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  • [ May 12, 2017]

    Prof. Daining Fang’s group makes progress in the self-folding origami of polymers

  • Recently, cooperating with Prof. H. Jerry Qi’s group in Georgia Institute of Technology (US), Prof. Daining Fang’s group in the College of Engineering made progress in the self-folding origami of polymers. The work was published online in Science Advances on April 28 (Zhao, Z., Wu, J., Mu, X., Chen, H., Qi, H.J. and Fang, D., 2017. Origami by frontal photopolymerization. Science Advances, 3(4), p.e1602326.).

    Figure 1. Self-folding origami structures fabricated by frontal photopolymerization

    During the past few years, self-folding origami, which refers to the deformation of a thin sheet from functional materials or specific stimulus, has attracted great interests from several fields. Because of its superior mechanical property and wide structural adaptability, self-folding origami structures show great potentials in wearable electronics, soft robots, biomedical engineering as well as mechanical metamaterials. However, current methods to fabricate self-folding origamis often rely on complex structure design, special materials systems or tedious fabrication process, and the real application of origami structure is quite limited.

    In their research, Prof. Fang’s group found that without introducing special materials or extra stimulus, self-folding could be realized just by utilizing the volume shrinkage phenomenon during photopolymerization. The reaction-induced volume shrinkage causes shape distortion, and it is always assumed detrimental in the fabrication of composites and conventional 3D printings. The research of Prof. Fang’s group started from a different aspect. During frontal photopolymerization, polymer film is cured continuously from the side under illumination towards the other side, with the thickness increasing. Because of the shrinkage behavior, nonuniform residual stress field is created inside the material. Material cured at the very first is in compression state, while material cured afterwards is in tensile state, and this drives the film to bend along the light path.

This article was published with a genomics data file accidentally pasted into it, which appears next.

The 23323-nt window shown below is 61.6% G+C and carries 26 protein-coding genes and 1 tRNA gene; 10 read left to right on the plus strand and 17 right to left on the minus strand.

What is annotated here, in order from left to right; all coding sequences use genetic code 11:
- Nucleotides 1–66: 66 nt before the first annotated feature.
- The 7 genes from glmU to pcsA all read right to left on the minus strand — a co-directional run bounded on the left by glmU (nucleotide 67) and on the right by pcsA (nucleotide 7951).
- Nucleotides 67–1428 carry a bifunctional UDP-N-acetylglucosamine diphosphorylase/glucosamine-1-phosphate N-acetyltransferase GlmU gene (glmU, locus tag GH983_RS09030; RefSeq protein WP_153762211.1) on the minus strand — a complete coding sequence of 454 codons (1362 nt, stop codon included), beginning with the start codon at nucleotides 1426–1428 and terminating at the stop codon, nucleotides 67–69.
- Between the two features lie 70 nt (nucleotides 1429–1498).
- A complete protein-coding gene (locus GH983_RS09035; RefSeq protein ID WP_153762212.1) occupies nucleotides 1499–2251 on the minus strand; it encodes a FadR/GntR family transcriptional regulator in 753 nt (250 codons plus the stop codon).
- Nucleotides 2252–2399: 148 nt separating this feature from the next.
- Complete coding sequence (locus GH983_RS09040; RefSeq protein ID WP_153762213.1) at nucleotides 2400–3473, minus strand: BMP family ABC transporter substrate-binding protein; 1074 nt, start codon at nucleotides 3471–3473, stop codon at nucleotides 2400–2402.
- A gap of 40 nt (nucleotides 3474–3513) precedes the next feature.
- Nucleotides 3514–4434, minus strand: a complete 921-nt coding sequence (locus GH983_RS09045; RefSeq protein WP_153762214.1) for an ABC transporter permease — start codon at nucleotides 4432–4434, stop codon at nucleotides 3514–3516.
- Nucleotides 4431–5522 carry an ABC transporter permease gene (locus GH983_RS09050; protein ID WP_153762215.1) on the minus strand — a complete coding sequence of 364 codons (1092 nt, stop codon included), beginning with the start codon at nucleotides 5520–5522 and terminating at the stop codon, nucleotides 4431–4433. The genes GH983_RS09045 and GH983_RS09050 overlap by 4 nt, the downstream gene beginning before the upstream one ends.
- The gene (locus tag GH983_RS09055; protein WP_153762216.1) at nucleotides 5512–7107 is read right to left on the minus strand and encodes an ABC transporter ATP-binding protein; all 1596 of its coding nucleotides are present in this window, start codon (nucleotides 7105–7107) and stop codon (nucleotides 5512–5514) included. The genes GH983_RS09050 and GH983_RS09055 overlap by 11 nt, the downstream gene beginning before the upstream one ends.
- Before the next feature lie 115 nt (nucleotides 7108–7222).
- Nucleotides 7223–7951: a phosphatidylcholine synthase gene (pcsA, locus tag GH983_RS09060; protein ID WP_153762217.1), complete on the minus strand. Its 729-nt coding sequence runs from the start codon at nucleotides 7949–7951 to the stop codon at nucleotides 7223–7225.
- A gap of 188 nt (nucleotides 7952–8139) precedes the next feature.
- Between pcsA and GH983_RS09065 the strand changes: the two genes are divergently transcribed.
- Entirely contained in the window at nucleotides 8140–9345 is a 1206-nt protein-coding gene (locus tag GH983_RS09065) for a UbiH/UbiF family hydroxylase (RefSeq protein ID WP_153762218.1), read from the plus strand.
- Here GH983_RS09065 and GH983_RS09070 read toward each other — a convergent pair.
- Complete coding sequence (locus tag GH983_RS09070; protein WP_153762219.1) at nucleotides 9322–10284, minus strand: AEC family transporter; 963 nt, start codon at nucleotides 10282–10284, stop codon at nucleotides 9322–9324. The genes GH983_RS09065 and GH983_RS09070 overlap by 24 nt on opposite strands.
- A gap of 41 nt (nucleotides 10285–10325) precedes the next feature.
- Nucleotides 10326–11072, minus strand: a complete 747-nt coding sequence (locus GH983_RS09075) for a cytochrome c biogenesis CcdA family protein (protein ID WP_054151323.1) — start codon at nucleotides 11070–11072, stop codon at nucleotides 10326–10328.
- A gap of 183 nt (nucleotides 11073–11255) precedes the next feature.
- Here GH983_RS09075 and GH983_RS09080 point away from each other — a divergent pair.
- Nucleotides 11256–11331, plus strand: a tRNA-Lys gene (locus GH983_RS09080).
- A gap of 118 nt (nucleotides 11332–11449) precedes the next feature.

Based on experiments and theoretical investigations, the self-bending behavior could be quantitatively controlled by changing the light intensity and illumination time during frontal photopolymerization. Inspired by this result, light pattern with nonuniform intensities created from grayscale image was projected to a layer of liquid resin. Polymer under high intensity remained flat while polymer under low intensity showed significant bending deformation, and a complex 3D origami structure was fabricated in this way. Interesting origami shapes the researchers created include capsules, flowers and cranes. This novel method opened a new direction in the research of self-folding, that is to regulate the intrinsic internal stress of materials. Prof. Fang’s group explored several interesting directions of self-folding origami, for example the reversible origami triggered by solutions (Zhao, Z., Wu, J., Mu, X., Chen, H., Qi, H.J. and Fang, D., 2016. Desolvation Induced Origami of Photocurable Polymers by Digit Light Processing. Macromolecular Rapid Communications.). 

    Figure 2. (A) Schematic figure of the self-folding from frontal photopolymerization. (B) Experiments and theoretical predictions of self-folding from frontal photopolymerization. (C) Development of residual stress in photopolymerized polymer films.

    The first author of the above papers is Ze’ang Zhao, a PhD candidate in the College of Engineering. The corresponding authors are Prof. Daining Fang in the College of Engineering and Prof. H. Jerry Qi in Georgia Institute of Technology. The research was supported by the Chinese Scholarship Council and the National Science Foundation of the United States.


    Links to the papers: